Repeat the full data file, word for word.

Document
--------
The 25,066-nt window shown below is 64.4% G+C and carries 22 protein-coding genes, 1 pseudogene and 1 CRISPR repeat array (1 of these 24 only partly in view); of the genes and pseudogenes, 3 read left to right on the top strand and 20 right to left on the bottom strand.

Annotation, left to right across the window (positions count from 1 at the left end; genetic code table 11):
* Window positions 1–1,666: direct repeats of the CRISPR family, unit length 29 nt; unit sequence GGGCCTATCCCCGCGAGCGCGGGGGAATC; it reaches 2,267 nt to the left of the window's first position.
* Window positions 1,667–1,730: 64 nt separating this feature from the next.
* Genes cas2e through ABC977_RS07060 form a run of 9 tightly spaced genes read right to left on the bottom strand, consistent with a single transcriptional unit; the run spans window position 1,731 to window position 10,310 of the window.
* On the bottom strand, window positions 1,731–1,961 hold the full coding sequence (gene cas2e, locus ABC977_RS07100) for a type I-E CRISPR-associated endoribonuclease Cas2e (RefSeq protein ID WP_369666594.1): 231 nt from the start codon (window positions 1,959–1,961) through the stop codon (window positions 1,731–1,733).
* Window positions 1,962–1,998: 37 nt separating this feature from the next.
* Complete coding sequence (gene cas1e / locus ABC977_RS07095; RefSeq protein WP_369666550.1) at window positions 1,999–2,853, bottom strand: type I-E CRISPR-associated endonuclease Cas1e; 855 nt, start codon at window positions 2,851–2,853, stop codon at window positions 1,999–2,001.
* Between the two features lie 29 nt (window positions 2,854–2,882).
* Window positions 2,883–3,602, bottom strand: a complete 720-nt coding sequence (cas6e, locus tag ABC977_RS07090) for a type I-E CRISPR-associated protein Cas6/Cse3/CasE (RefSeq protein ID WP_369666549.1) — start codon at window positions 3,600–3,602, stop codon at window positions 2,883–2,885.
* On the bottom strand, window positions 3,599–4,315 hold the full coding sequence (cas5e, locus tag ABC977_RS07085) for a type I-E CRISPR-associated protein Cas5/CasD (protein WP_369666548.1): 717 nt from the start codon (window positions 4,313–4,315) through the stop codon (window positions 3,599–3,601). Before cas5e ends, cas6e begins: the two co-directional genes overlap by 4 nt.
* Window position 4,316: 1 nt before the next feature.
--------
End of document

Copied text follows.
The 25,066-nt window shown below is 64.4% G+C and carries 22 protein-coding genes, 1 pseudogene and 1 CRISPR repeat array (1 of these 24 only partly in view); of the genes and pseudogenes, 3 read left to right on the top strand and 20 right to left on the bottom strand.

Annotation, left to right across the window (positions count from 1 at the left end; genetic code table 11):
* Window positions 1–1,666: direct repeats of the CRISPR family, unit length 29 nt; unit sequence GGGCCTATCCCCGCGAGCGCGGGGGAATC; it reaches 2,267 nt to the left of the window's first position.
* Window positions 1,667–1,730: 64 nt separating this feature from the next.
* Genes cas2e through ABC977_RS07060 form a run of 9 tightly spaced genes read right to left on the bottom strand, consistent with a single transcriptional unit; the run spans window position 1,731 to window position 10,310 of the window.
* On the bottom strand, window positions 1,731–1,961 hold the full coding sequence (gene cas2e, locus ABC977_RS07100) for a type I-E CRISPR-associated endoribonuclease Cas2e (RefSeq protein ID WP_369666594.1): 231 nt from the start codon (window positions 1,959–1,961) through the stop codon (window positions 1,731–1,733).
* Window positions 1,962–1,998: 37 nt separating this feature from the next.
* Complete coding sequence (gene cas1e / locus ABC977_RS07095; RefSeq protein WP_369666550.1) at window positions 1,999–2,853, bottom strand: type I-E CRISPR-associated endonuclease Cas1e; 855 nt, start codon at window positions 2,851–2,853, stop codon at window positions 1,999–2,001.
* Between the two features lie 29 nt (window positions 2,854–2,882).
* Window positions 2,883–3,602, bottom strand: a complete 720-nt coding sequence (cas6e, locus tag ABC977_RS07090) for a type I-E CRISPR-associated protein Cas6/Cse3/CasE (RefSeq protein ID WP_369666549.1) — start codon at window positions 3,600–3,602, stop codon at window positions 2,883–2,885.
* On the bottom strand, window positions 3,599–4,315 hold the full coding sequence (cas5e, locus tag ABC977_RS07085) for a type I-E CRISPR-associated protein Cas5/CasD (protein WP_369666548.1): 717 nt from the start codon (window positions 4,313–4,315) through the stop codon (window positions 3,599–3,601). Before cas5e ends, cas6e begins: the two co-directional genes overlap by 4 nt.
* Window position 4,316: 1 nt before the next feature.